For many of us life without a personal computer would be unthinkable. But it's only 25 years ago that the first IBM PC was launched on the world market. In the Czech Republic, an estimated 2.5 million of the country's 10 million inhabitants now own a PC - and about 400,000 personal computers are sold every year. But what was the situation like when the PC was a luxury and the Communists were in power? Dita Asiedu spoke to Petr Koubsky of the IT magazine Inside.
"In countries of the former soviet bloc, computers were for institutions and businesses and not for individual people. This was partly because of price and partly because the personal computer was a potential machine of change or revolution. If you can freely work with information, you can do almost anything with people's minds. Our leaders knew perfectly well about this, and maintained control. Even the copy machines were under strong control. And besides, it has to be imported to socialist countries from the west."
What did it take for people here, to get their hands on them?
"Let me say something personal. I was a university student in 1981, a student of computer sciences, and I never heard about the launch of the IMB PC, before about 1986. I had never seen such a machine before 1986. Almost no one was able and allowed to have and use this machine. That was the big difference between east and west. In the west it was something for individual people."
As you said, it was 1981 and the communists were still in power, was there a soviet counteroffer to consumers?
"At the end of the 1980s, some PC companies built computers that were used in the eastern bloc, especially in Bulgaria. It was the main producer of personal computers for the socialist countries. There were also some personal computers produced in Czechoslovakia as well."
Were they different from the IBM PC or PCs from the west?
"No, basically they were the same; the only difference was the quality of the parts. These were copies of western parts or western chips and so on, and they were not as reliable as the originals. But, this was the only difference; we used the same software, illegal of course."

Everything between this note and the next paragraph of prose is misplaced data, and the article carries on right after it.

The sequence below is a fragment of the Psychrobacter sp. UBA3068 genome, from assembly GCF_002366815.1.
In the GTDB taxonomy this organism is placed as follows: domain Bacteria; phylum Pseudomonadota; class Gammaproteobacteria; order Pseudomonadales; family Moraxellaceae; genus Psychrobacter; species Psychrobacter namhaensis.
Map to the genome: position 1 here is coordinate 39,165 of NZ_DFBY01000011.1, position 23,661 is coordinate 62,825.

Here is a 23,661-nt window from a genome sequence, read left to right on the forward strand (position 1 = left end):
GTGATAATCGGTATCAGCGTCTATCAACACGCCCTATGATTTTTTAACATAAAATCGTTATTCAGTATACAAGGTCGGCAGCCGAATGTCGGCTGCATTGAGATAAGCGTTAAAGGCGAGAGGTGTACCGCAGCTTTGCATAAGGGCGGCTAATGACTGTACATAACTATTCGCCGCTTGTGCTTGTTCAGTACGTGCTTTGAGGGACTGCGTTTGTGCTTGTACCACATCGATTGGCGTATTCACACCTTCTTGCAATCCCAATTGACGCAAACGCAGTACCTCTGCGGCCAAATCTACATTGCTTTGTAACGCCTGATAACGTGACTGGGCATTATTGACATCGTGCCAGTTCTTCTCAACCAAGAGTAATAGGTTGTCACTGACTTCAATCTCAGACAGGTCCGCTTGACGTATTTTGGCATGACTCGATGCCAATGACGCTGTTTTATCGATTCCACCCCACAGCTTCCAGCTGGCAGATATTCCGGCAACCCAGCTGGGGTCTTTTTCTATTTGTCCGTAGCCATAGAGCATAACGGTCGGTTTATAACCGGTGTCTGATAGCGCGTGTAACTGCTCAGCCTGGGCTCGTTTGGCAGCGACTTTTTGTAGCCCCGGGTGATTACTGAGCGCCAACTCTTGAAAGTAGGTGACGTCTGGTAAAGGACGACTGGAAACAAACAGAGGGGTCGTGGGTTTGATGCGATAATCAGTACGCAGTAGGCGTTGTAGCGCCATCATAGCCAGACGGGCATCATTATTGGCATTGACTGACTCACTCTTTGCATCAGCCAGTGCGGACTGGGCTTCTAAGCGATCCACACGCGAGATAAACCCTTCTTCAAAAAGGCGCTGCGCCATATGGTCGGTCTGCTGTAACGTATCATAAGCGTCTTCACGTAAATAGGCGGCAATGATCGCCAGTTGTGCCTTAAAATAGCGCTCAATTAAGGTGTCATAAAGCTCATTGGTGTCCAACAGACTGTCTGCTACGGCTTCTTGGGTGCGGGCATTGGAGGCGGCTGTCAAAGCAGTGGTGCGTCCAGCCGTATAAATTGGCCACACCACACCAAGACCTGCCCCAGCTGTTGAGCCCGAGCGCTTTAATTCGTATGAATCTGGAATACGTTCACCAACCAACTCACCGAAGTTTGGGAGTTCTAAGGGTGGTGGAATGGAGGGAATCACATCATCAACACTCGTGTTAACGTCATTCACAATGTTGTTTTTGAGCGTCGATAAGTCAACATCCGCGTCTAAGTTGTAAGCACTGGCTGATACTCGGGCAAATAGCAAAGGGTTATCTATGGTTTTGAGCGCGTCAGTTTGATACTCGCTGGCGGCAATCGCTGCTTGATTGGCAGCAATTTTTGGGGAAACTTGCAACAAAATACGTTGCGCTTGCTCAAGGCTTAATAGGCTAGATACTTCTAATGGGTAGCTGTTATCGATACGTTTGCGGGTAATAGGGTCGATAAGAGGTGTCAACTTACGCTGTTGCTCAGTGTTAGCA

It seems like Czechs are actually quite computer literate and also you have lots of information technology specialists coming from this place.
"It sounds great but I am not sure if this is true. I think the clever people in the communist regime used to study technical sciences, rather than anything else. That's because it was the only field where you could do something freely. So in my generation, it may be part of the explanation."
How affordable or accessible are PCs now for the ordinary and average Czech citizen compared to citizens of Visegrad countries and then citizens of other western EU states.
"Well, you can buy a decent computer for an average month's salary. Here, it's still more expensive than in Western Europe or the U.S; but, it's not that bad, I think. The other question is what to do with that? Because it's still an expensive thing just to play with. When someone buys a computer here, it's mainly for making money or doing some kind of work on it. That's perhaps the main difference now, between the usage model in the east and in the west."
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